Hyperbaric oxygen inhibits growth but not differentiation of normal and irradiated osteoblasts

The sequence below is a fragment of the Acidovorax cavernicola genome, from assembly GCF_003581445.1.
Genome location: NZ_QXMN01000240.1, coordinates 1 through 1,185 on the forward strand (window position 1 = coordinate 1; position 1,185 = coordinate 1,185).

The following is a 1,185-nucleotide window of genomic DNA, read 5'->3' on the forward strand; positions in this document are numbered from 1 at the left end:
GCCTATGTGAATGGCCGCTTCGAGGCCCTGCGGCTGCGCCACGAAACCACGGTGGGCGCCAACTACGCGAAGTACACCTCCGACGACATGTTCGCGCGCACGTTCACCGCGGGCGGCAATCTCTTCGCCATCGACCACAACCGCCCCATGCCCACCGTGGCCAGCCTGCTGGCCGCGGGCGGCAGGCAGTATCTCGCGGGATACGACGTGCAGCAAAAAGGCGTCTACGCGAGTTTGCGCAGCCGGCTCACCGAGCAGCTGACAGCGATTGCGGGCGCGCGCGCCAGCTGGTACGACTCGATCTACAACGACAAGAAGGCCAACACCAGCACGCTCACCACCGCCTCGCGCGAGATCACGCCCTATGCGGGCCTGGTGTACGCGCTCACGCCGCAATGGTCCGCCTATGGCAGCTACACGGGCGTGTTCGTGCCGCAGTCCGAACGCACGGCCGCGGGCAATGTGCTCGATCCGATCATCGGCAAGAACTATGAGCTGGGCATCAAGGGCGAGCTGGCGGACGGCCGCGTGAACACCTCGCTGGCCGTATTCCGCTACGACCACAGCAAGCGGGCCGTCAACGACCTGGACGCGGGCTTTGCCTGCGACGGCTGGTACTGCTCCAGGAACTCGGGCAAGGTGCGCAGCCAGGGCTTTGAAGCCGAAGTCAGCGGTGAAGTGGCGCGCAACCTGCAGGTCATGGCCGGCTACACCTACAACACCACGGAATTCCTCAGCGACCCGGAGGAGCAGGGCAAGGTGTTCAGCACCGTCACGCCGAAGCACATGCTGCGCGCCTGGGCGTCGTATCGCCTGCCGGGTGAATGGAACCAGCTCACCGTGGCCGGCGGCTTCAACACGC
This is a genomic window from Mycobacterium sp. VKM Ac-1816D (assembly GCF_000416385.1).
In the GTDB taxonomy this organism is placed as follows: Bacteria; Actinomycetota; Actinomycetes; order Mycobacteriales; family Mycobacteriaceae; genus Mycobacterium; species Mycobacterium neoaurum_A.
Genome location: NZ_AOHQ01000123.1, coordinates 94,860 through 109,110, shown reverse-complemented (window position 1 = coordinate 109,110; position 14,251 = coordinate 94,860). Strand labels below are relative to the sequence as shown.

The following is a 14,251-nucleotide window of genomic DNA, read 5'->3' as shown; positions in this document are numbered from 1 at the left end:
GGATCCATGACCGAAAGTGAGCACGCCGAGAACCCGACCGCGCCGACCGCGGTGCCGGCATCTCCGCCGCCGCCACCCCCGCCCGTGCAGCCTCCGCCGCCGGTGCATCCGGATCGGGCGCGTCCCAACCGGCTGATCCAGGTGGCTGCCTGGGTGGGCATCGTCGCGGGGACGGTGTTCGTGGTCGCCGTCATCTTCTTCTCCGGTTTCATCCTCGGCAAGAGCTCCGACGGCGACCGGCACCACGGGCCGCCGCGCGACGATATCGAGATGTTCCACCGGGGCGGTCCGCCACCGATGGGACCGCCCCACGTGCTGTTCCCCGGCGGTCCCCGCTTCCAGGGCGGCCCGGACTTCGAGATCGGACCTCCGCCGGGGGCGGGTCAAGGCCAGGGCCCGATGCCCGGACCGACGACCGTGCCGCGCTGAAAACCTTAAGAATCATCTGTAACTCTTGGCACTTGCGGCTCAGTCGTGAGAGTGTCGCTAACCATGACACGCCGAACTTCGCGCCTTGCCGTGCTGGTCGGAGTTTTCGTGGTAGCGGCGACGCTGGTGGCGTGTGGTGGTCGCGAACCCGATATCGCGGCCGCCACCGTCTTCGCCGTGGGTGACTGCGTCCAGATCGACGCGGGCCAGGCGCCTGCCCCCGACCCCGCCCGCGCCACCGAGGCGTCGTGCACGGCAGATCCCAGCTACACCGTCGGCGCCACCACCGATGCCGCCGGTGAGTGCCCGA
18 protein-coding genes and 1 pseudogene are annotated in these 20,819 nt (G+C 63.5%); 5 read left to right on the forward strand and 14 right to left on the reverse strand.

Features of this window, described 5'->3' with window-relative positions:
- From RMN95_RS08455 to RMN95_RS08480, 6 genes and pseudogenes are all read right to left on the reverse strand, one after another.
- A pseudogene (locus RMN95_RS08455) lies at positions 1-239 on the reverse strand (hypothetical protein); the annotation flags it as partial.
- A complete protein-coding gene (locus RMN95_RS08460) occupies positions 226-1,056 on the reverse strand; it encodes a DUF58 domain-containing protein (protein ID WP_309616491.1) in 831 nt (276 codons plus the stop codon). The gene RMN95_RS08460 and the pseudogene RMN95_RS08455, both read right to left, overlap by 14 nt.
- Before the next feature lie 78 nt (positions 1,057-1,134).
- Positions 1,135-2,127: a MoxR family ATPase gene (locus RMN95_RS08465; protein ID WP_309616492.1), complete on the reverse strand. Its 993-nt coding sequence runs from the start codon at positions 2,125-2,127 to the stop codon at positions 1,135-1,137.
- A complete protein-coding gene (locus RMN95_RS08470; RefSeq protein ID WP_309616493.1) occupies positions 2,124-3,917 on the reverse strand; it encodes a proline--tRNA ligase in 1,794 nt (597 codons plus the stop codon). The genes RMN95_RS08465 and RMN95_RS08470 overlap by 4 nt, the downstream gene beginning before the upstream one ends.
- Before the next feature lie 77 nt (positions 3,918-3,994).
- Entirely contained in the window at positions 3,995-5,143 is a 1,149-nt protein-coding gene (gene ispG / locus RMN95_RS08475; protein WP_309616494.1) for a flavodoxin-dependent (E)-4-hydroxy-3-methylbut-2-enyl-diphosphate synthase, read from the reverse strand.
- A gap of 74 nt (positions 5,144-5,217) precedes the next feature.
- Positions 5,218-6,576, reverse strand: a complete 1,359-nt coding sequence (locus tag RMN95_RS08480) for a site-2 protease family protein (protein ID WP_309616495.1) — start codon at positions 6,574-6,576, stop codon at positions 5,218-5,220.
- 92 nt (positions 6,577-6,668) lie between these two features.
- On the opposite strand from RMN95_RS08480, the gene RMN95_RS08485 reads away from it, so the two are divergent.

Hyperbaric oxygen (HBO) therapy is used in the treatment of osteoradionecrosis. Although HBO is thought to improve radiation-induced hypocellularity and bone tissue hypoxia, the precise effects of HBO on bone cells such as osteoblasts have not been described. In this study, our goal was to assess the effect of HBO on irradiated and nonirradiated primary osteoblast cultures and assess for changes in growth, apoptosis, cell cycle profile, differentiation, and gene expression. We found that daily HBO treatments caused a 24% decrease in cell growth after 9 days in culture. Hyperbaric oxygen negatively affects growth by inducing osteoblast apoptosis and cell cycle arrest. Hyperbaric oxygen leads to G1/S cell cycle arrest in unirradiated osteoblasts where as it causes G2/M arrest in cells that were previously irradiated with either 7 or 12 Gy of ionizing radiation. Although radiation was shown to have a dose-dependent inhibitory effect on early osteoblast differentiation as measured by alkaline phosphatase activity, HBO did not have a significant effect on osteoblast differentiation. Microarray analysis revealed that exposure to HBO leads to a differential expression of a variety of gene families including stress response pathways. In summary, although successive daily HBO treatments resulted in growth delay, osteoblast function as measured by the ability to produce alkaline phosphatase was not significantly affected. These data suggest that HBO does not have any positive effects on either normal or radiation-damaged osteoblasts in vitro.